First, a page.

Under Pressure

Though my sons are still under five feet tall and haven’t even yet stomped through the halls of middle school, I am and remain consciously and constantly aware I am raising three future men.

I think a lot about the boys they are and the men they’ll become; and though I do not have a crystal ball in any sense of the word, I think a lot about how behaviors today might manifest as patterns and habits later—and which of those will be palatable to a future partner and which most assuredly won’t.

This might be the reason I do my best not to overreact or melt into a puddle of excessive maternal sympathy with every sniffle, why I am grateful my sons have each other and are forced to encounter and negotiate compromise on a daily basis.

Of course this has occasionally backfired.  When my oldest told me in first grade his ears hurt in what I thought then was an attempt to dodge a day at school, I told him he would be fine and to eat his oatmeal.  I turned to rinse some dishes and the next thing I heard was “Mom, why are my ears wet?”  Blood.  Ruptured ear drums.  And clearly no Mother of the Year trophy for me.

But for the most part I feel I’ll be able to look my future in-laws in the eye and honestly say I did my best.

However, sometimes it’s not always as clear cut as teaching my sons to clean the bathroom or how to fold their own laundry.

Sometimes it’s bigger and way more complicated.

IMG_6652My soon-to-be-ten-year-old has taken lately to following me around the house, asking where I am going, what I am doing.  When I go out, he wants to know what time I will be home—precisely.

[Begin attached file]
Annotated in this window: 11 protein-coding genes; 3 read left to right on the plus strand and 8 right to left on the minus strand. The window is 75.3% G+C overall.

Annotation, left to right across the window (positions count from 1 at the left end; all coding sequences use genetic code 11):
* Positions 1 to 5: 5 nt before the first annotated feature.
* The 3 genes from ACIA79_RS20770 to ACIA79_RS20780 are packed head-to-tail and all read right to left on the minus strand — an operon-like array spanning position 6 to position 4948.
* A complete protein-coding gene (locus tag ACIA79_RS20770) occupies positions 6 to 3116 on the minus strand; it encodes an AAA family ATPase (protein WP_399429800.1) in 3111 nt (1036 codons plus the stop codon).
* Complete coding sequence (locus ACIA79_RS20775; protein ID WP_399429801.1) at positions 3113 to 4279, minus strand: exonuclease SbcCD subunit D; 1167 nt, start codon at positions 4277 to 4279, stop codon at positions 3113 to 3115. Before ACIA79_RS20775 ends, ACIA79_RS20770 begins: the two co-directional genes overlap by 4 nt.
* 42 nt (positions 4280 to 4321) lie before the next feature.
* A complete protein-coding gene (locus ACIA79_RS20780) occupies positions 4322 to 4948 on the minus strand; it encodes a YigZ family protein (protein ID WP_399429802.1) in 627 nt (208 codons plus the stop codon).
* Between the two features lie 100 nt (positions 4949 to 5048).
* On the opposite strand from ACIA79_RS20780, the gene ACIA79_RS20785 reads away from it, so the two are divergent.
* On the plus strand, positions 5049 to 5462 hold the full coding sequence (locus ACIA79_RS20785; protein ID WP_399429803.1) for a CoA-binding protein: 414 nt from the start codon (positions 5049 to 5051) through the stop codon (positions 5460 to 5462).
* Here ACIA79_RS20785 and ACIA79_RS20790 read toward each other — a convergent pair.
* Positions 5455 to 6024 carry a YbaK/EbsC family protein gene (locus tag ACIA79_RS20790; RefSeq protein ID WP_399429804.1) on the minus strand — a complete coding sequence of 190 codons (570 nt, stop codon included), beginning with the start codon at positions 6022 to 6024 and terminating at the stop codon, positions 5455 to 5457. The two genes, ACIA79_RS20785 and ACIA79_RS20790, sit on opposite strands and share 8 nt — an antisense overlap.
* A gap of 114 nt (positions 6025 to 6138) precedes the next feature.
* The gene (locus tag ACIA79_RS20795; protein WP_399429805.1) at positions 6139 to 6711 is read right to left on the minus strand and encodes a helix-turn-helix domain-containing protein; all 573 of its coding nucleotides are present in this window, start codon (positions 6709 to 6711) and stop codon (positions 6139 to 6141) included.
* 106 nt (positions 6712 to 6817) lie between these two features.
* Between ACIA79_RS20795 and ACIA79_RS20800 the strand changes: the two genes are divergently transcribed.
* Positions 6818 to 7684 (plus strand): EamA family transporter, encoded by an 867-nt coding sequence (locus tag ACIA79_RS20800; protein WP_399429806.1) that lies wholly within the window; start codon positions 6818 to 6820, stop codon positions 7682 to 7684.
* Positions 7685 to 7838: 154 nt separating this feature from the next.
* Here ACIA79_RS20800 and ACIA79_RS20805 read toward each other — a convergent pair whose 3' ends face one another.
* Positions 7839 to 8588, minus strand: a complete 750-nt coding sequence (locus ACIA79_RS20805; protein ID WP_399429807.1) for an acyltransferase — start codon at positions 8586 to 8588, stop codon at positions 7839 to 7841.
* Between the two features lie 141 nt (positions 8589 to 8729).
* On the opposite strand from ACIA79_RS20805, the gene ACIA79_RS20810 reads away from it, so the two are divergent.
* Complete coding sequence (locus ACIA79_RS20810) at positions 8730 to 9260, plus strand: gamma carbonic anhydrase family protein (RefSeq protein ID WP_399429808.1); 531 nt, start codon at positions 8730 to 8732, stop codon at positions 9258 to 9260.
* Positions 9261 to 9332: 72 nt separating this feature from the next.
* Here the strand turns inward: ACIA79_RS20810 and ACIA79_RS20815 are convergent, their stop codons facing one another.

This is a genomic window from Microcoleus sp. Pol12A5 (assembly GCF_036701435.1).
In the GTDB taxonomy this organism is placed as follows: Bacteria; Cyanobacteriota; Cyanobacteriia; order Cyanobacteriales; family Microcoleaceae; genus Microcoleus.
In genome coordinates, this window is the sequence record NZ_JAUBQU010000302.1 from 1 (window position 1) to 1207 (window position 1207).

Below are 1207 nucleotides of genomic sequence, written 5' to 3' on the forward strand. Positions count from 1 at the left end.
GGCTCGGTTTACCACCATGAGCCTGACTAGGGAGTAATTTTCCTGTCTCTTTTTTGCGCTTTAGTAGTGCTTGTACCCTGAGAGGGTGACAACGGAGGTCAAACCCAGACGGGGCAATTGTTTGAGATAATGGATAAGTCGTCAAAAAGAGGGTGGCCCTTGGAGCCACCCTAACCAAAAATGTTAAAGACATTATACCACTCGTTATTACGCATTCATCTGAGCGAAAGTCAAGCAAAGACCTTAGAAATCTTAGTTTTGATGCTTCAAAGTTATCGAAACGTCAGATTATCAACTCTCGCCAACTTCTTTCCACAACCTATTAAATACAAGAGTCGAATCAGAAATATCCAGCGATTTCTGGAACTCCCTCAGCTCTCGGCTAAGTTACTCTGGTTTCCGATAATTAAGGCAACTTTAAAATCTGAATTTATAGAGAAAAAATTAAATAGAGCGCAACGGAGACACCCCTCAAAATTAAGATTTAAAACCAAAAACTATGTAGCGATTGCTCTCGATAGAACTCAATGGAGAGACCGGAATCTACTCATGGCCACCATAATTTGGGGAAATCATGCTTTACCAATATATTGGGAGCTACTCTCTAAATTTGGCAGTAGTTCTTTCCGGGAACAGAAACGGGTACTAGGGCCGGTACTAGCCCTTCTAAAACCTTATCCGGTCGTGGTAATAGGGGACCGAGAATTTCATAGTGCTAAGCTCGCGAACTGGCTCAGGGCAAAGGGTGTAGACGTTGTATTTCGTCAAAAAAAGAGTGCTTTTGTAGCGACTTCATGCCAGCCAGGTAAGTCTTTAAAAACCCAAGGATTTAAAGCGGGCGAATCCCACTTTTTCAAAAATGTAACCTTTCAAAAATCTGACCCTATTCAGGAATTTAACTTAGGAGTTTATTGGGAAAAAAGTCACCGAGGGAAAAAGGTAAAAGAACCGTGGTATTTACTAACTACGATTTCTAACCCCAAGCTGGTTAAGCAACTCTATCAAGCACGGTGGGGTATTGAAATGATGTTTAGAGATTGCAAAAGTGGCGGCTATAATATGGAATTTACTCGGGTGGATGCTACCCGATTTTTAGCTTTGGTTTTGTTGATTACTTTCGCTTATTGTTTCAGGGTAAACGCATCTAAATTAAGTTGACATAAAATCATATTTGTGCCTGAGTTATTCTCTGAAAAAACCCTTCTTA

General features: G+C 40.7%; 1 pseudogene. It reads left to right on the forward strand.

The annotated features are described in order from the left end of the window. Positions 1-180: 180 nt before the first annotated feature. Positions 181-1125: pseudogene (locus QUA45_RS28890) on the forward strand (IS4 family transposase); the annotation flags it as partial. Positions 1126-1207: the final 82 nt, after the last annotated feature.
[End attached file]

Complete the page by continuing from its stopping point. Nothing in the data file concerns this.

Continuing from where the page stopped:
Initially I bucked his inquiries, told him he was safe and fine but that he can’t expect people (read future partners) to answer to him for every move, that he needs to trust people and to give them space.

Nothing abated and in fact got worse.  I probed further.  He said he was afraid to be alone and worried about intruders.  We talked about statistics and how my being in the laundry room when he was in the living room did not render him alone.

His level of stress only continued to escalate.  If I was out of sight, he stopped everything he was doing—reading, watching a favorite program, playing a videogame—and ran through the house.  It was intense, and it was sad.

I decided then to start accounting to him—against everything in me.  If I was going upstairs to brush my teeth, I told him.  I told him where I was going, what I was doing, and how long I’d be gone.  Precisely.  The pain he experienced when he didn’t see me—whether for the reasons he had articulated or something else—was real, and, as his mother, if I could alleviate it, I had to.

So I did.

I stopped asking him and put a bandage on it until it naturally unfurled.

And last night it did.

“Mom, what are the symptoms of a heart attack?”

I didn’t know if this was the future scientist in him or just the curious young boy, but I told him.

Then, “Can you live after a heart attack?”

I told him people do live and sometimes they don’t.  He immediately wanted to know how to ensure the former.

And then it clicked.  He knows my mother died of a heart attack, that both my brother and my father have had significant cardiac issues.

“Mom, what if you’re in another room and have a heart attack?” 

Little by little I tried to lift the weight he’s been carrying on his very young shoulders—letting him know I don’t smoke and never will, that my doctor monitors my blood pressure incredibly closely, that I have submitted to a daily medical regimen and am incredibly responsible in its administration, that I plan to be here for a very, very long time.

“You know, Mom, that’s why I follow you around.  It’s not because I’m trying to be controlling.  I would never do that to you or to anyone.  I just love you.”

And, oh, my heart, I just love you, too.

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